Assault Defense

Assault Charge Defense Attorney

If you are facing any type of assault charge, you should contact a Houston criminal defense attorney who will make sure that your rights are protected. Assault cases are taken serious in assault charge defense houston texas, felony assault charge defense houston texas, assault charge defense attorney houston texas, felony assault charge defense attorney houston texas, assault charges houston texas, felony assault charges houston texas, assault charge houston texas, assault charges law houston texas, felony assault houston texas, simple assault charges houston texas, misdemeanor charges houston texas, felony charges houston texas, aggravated assault charges houston texas, felony crimes houston texas, shoplifting charges houston texas, misdemeanor assault charges houston texas, misdemeanor assault houston texas, felony battery houston texas, felonies and misdemeanors houston texas, felony classifications houston texas, assault battery charges houston texas, juvenile assault charges houston texas, burglary charges houston texas, misdemeanor assault charge houston texas, battery assault charges houston texas, assault charge penalties houston texas, first degree felony houston texas, felony aggravated assault houston texas, misdemeanor crimes houston texas, grand theft felony houston texas, felony theft charges houston texas, assault felony houston texas, theft felony houston texas, assult charges felony grand theft houston texas, aggravated assault felony houston texas, misdemeanors and felonies houston texas, what are felony crimes houston texas, felony domestic assault houston texas, aggravated battery charges houston texas, felony assault sentence houston texasTexas, and you need an aggressive defense lawyer by your side. Brittany Carroll Lacayo will fight to achieve the best possible result for your assault charge, which may result in dismissed charges, reduced charges, or minimized punishment.

In Texas, an individual will be charged with assault if the person:

  • Intentionally, knowingly, or recklessly causes bodily injury to another, including the person’s spouse;
  • Intentionally or knowingly threatens another with imminent bodily injury, including the person’s spouse; or
  • Intentionally or knowingly causes physical contact with another when the person knows or should reasonably believe that the other will regard the contact as offensive or provocative.

Consent as a defense to Assault

The victim’s effective consent or the actor’s reasonable belief that the victim consented to the actor’s conduct is a defense to prosecution for Assault if the conduct did not threaten or inflict serious bodily injury, or the victim knew the conduct was a risk of his occupation, recognized medical treatment, or a scientific experiment conducted by recognized methods.

PUNISHMENTS FOR ASSAULT 

An assault will be classified as a Class C misdemeanor, punishable by a fine of up to $500 if:

  • The assault is committed by intentionally or knowingly threatening another with imminent bodily injury, including the person’s spouse; or
  • The assault is committed by intentionally or knowingly causing physical contact with another when the person knows or should reasonably believe that the other will regard the contact as offensive or provocative.
  • Exceptions:
    • If the offense is committed against an elderly or disabled individual, then it will be classified as a Class A Misdemeanor, punishable by up to one year in county jail, and a $4,000 fine.
    • If the offense is committed by a person who is not a sports participant against a person the actor knows is a sports participant either acting as a sports participant, or in retaliation of the person acting as a sports participant, then it will be classified as a Class B Misdemeanor, punishable by up to 6 months in county jail, and a $2,000 fine.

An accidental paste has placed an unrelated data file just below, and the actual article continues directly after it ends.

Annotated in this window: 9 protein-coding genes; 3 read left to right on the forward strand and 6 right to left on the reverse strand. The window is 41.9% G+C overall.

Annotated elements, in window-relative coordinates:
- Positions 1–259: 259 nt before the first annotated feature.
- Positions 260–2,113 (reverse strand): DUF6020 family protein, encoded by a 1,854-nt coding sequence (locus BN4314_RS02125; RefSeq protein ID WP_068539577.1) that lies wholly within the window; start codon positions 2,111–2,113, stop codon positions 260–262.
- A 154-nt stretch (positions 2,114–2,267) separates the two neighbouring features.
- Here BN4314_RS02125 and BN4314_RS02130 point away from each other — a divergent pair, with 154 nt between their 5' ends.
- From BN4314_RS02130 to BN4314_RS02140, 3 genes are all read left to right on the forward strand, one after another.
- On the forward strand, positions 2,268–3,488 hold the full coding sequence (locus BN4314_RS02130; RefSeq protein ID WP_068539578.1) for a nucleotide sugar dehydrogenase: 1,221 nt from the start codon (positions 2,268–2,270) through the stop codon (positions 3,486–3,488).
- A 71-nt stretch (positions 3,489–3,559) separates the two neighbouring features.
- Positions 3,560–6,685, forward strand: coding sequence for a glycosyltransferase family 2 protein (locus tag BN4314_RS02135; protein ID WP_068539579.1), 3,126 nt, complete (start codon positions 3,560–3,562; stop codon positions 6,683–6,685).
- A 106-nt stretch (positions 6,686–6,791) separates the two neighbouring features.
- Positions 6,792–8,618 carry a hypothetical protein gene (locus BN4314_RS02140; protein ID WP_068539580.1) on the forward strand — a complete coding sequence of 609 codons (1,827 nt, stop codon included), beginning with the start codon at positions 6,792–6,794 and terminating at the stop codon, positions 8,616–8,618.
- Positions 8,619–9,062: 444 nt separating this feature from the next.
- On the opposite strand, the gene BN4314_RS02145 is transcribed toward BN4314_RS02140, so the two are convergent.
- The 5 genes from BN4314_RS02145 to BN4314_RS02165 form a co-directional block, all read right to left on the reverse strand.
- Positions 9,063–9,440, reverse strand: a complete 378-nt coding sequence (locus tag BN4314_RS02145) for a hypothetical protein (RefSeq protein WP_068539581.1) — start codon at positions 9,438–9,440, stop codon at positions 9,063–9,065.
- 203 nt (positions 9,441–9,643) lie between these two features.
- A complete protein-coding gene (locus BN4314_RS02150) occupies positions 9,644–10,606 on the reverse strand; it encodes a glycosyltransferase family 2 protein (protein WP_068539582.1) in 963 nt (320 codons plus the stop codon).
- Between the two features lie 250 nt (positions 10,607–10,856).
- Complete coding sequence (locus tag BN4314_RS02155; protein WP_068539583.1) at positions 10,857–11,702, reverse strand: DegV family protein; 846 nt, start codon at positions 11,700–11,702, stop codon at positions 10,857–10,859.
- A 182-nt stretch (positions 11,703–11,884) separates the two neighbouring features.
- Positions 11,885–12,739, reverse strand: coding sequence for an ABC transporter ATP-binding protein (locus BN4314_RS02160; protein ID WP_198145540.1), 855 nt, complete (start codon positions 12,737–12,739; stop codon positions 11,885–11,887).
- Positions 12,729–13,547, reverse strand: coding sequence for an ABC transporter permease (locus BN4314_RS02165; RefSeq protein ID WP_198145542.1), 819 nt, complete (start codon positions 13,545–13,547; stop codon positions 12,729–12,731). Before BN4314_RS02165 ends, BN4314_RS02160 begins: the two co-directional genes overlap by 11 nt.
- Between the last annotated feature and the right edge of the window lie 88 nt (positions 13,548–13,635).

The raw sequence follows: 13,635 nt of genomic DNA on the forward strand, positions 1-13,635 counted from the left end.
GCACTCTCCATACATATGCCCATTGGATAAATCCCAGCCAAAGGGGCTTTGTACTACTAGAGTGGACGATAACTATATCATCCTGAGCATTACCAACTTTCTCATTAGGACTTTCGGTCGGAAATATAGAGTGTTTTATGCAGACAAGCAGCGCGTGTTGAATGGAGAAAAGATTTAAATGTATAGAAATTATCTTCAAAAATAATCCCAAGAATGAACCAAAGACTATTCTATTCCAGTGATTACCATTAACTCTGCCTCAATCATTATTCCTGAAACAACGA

An assault will be classified as a Class A misdemeanor, punishable by not more than 1 year in county jail and up to a $4,000 fine, if:

  • The assault is committed by intentionally, knowingly, or recklessly causing bodily injury to another, including the person’s spouse.

Assault can become a Third-Degree Felony, punishable by 2 – 10 years in prison, and a fine of up to $10,000 if:

  • The assault was committed against a family member, former spouse, parent of a child in common, or someone with whom they are in a romantic relationship, and you have a previous family violence conviction;
  • The assault was committed against a family member, former spouse, parent of a child in common, or someone with whom they are in a romantic relationship, and the offense was committed by intentionally, knowingly, or recklessly chocking the person or blocking the person’s nose or mouth;
  • You knew the person was a public servant or government contractor lawfully discharging an official duty, or the assault was committed in retaliation of the performance of his/her job; or
  • You knew the person was a security guard or an emergency services worker and you committed the assault while the person was performing his/her job.

Assault becomes a Second-Degree Felony, punishable by 2 – 20 years in prison, and a fine of up to $10,000 if:

  • The offense is committed against a family member, former spouse, parent of a child in common, or someone with whom they are in a romantic relationship;
  • You have a previous family violence conviction; and
  • The offense is committed by intentionally, knowingly, or recklessly chocking the person or blocking the person’s nose or mouth.

AGGRAVATED ASSAULT

A person can be charged with aggravated assault which is a Second-Degree Felony punishable by 2 to 20 years in prison and up to a $10,000 fine if they:

  • Cause serious bodily injury to another person, or
  • Use or exhibit a deadly weapon during the commission of the assault

An aggravated assault will be classified as a First-Degree Felony punishable by 5 – 99 years in prison and a fine of up to $10,000 if:

  • The individual uses a deadly weapon during the assault and causes serious bodily to a family member, former spouse, parent of a child in common, or someone with whom they are in a romantic relationship;
  • The offense is committed by a public servant acting under the color of the servant’s office or employment;
  • The office is committed against a person the actor knows is a public servant while the public servant is performing his/her job;